Starksboro is the latest Addison County town to attempt to withdraw from its school district. On March 16, the Starksboro branch of the statewide group Save Our Schools began circulating a petition to force a town-wide vote about withdrawing from the Mount Abraham Unified School District (MAUSD), according to an article in The Addison County Independent.
Save Our Schools’ website describes the group as a “grassroots movement to uplift small town voices as it pertains to the education of our towns’ children and the wellbeing of its citizens.”
The petition gathered enough signatures to force a vote that will take place in May. Save Our Schools’ first effort was focused on Ripton’s withdrawal from the Addison Central School District.
According to Herb Olson, a member of Starksboro Save Our Schools, watching the Ripton withdrawal process was helpful for advocates in Starksboro. “They were dealing with some of these same issues,” he said.
Save Our Schools advocates are primarily worried about the potential closure of Robinson Elementary School in Starksboro, according to an article in The Addison Independent. These fears have been augmented by the creation of a committee to study a potential merger with the Addison Northwest School District (ANWSD).
Olson said part of his worry about the possible MAUSD-ANWSD merger was that the recommendations of the state merger committee would not go back to the elected school boards in both districts.
Per the petition, any already-in-motion withdrawal process, after approval by Starksboro voters, could be terminated by the town’s Selectboard. That only applies, though, if either the ANWSD-MAUSD merger does not occur, or if the merger includes language that prevents the closure of an elementary school without approval of that town’s voters.
Others, such as Patrick Reen, the superintendent of MAUSD, are in support of a merger.
“It seems clear to me that a merger offers the greatest chance of both communities offering the kind of programming and support we want to our students at a cost taxpayers can afford,” Reen wrote in a statement to The Campus.
Another concern for Starksboro residents is the passage of H. 727 by the Vermont State House of Representatives. Broadly, the bill places more power over school district composition in the hands of the state, which already controls the majority of school funding.
Save Our Schools advocates said the bill would effectively remove local control of school districts.
“It's an abomination,” Olson said, referring to H. 727. “We're going to have a [withdrawal] vote on this sometime in May. Under the terms of the bill, that vote would have been wiped out.”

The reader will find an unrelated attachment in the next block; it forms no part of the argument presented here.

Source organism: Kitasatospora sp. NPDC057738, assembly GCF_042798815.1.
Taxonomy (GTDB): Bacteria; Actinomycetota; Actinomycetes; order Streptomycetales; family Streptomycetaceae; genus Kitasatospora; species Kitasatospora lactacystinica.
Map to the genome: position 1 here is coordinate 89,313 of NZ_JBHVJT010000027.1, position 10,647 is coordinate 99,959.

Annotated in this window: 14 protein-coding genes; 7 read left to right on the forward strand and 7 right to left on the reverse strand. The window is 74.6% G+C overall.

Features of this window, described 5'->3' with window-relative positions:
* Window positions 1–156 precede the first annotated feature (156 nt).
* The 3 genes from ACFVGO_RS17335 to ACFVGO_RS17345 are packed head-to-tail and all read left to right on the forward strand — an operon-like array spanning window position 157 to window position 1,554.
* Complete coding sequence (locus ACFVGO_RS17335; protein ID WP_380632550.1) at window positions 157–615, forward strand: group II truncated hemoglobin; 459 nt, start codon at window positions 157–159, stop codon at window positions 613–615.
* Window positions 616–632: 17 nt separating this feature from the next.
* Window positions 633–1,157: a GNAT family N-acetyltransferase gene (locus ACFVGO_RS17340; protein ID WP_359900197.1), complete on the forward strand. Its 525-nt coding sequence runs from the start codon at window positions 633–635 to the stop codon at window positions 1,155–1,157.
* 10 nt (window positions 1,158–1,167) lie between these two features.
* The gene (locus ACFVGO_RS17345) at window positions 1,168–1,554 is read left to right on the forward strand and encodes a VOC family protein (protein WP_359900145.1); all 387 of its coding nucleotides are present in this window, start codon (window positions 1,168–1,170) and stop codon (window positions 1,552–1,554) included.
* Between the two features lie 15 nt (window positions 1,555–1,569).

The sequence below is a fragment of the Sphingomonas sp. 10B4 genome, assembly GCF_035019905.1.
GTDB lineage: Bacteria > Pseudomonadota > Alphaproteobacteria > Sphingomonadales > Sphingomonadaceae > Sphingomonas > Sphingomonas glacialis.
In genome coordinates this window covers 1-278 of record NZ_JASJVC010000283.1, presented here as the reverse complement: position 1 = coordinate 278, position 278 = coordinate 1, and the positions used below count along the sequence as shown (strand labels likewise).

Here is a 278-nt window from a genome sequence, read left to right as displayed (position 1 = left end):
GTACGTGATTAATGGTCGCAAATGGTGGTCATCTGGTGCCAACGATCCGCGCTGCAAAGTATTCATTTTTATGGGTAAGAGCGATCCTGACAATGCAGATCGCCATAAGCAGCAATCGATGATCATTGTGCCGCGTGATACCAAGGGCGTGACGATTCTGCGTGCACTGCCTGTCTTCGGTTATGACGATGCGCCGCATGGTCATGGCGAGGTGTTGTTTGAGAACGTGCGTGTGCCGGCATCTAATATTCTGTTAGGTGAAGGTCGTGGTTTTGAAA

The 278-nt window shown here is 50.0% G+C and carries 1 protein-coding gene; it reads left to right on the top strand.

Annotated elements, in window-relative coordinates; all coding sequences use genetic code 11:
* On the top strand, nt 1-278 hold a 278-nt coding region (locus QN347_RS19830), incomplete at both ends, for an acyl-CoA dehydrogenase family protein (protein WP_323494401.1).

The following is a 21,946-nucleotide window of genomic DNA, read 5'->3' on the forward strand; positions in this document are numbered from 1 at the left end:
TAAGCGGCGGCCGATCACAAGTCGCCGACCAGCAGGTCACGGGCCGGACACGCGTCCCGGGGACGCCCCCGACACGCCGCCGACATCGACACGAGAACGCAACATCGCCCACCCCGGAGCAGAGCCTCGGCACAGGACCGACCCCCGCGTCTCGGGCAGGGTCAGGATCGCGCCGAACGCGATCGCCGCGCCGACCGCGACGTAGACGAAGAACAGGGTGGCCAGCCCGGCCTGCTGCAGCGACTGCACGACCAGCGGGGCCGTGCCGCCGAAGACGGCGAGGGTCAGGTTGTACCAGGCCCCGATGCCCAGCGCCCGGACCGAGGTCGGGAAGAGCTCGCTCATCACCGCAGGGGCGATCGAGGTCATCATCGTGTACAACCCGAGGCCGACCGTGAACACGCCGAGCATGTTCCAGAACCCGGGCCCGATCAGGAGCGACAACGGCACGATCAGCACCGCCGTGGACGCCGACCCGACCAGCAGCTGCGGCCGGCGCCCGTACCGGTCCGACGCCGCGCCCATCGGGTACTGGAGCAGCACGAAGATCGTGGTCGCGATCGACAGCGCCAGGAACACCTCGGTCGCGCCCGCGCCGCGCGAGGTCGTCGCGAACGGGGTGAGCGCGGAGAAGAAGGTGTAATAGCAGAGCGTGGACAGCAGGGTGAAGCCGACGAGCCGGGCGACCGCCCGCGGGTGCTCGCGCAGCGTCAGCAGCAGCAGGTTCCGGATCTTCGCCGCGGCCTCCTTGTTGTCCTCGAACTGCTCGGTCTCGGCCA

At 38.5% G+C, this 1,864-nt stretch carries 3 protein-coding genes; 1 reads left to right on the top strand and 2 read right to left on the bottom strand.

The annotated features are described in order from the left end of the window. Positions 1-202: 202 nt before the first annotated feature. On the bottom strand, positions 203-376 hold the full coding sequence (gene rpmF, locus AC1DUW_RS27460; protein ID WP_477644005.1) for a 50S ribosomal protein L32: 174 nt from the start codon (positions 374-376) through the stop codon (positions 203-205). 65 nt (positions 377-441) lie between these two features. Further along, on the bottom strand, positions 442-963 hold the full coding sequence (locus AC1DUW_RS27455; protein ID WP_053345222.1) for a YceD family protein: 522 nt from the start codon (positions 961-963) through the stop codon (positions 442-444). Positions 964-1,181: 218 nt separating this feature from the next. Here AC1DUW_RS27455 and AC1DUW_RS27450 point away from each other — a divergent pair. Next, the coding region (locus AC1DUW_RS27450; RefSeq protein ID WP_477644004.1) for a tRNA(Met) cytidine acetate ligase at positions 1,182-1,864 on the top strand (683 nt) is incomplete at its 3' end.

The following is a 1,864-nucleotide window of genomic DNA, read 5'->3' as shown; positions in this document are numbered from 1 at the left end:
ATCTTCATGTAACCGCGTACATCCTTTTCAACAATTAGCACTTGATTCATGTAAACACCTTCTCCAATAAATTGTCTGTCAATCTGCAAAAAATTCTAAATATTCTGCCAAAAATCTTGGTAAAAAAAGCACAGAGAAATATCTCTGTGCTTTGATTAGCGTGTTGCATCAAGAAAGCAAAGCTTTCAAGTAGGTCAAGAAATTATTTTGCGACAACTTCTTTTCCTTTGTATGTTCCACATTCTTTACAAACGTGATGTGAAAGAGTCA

If it were to pass the Senate and be signed by Governor Phil Scott, H. 727 would take effect on July 1, prior to the earliest date that the Starksboro withdrawal process could finish. As a result, Starksboro’s withdrawal would be forced to undergo the processes laid out in the bill.
The town of Lincoln voted to withdraw from MAUSD on August 24, 2021, and thus would be grandfathered in to the new bill.
The bill has yet to pass the Senate and be signed into law by Scott.
State funding in Vermont is deeply tied to average daily pupil attendance. As a result, Reen explained, MAUSD might be forced to slightly raise tax rates if Starksboro withdrew. However, a MAUSD merger with ANWSD would likely increase the cost efficiency of the provision of public education.
Operating as an independent district would bring a set of new challenges to Starksboro. “If Starksboro were to withdraw and were to operate as a standalone district, I think they would find it very difficult to provide a high quality education at a cost the taxpayers could afford,” Reen wrote.
Oliver Olsen, a member of the Vermont State Board of Education, told The Campus that for a withdrawal to officially take place, even with a positive vote by residents of Starksboro, the Board would need to determine the students of the withdrawing community would be educated in a school in compliance with State Board rules.
The financial ramifications remain unclear, as the study focusing on the merger has yet to result in any changes to existing school funding legislation.
In addition to the fiscal effects of any district changes, removing students from a school district in which they would eventually matriculate Starksboro elementary schoolers might still attend middle school in MAUSD can lead to educational differences — in this case, Starksboro elementary schoolers might still attend middle school in MAUSD.
“Programmatically, if Starksboro withdraws, it is possible that students from Starksboro who attend Mt. Abe will have had a different educational experience than students in MAUSD schools,which could have some implications when they matriculate to middle school,” Reen said.
According to Olson, “[the withdrawal issue] is about how boards treat their communities.” He said he believes that the disconnect between school boards and state officials has recently increased.
Per The Addison Independent, nearly two thirds of eligible Lincoln voters participated in the vote on whether or not to withdraw from MAUSD. The withdrawal option won by a large margin, 525-172.
Amy McGlashan, an advocate against Ripton’s withdrawal in early 2021, expressed that it was likely that Starksboro would vote to withdraw from their school district.
“There’s no real active opposition,” said McGlashan. Advocates for withdrawals tend to be very actively engaged in a campaign for the changes that they seek, while there is no strong active support or campaign for maintaining the status quo, she explained
McGlashan was unseated by Joanna Doria who ran on a pro-town-control platform in an election on March 3.Despite certain obstacles, Olson emphasized that Save Our Schools plans on rolling out more information ahead of the election scheduled for May.
“We’re confident,” he said.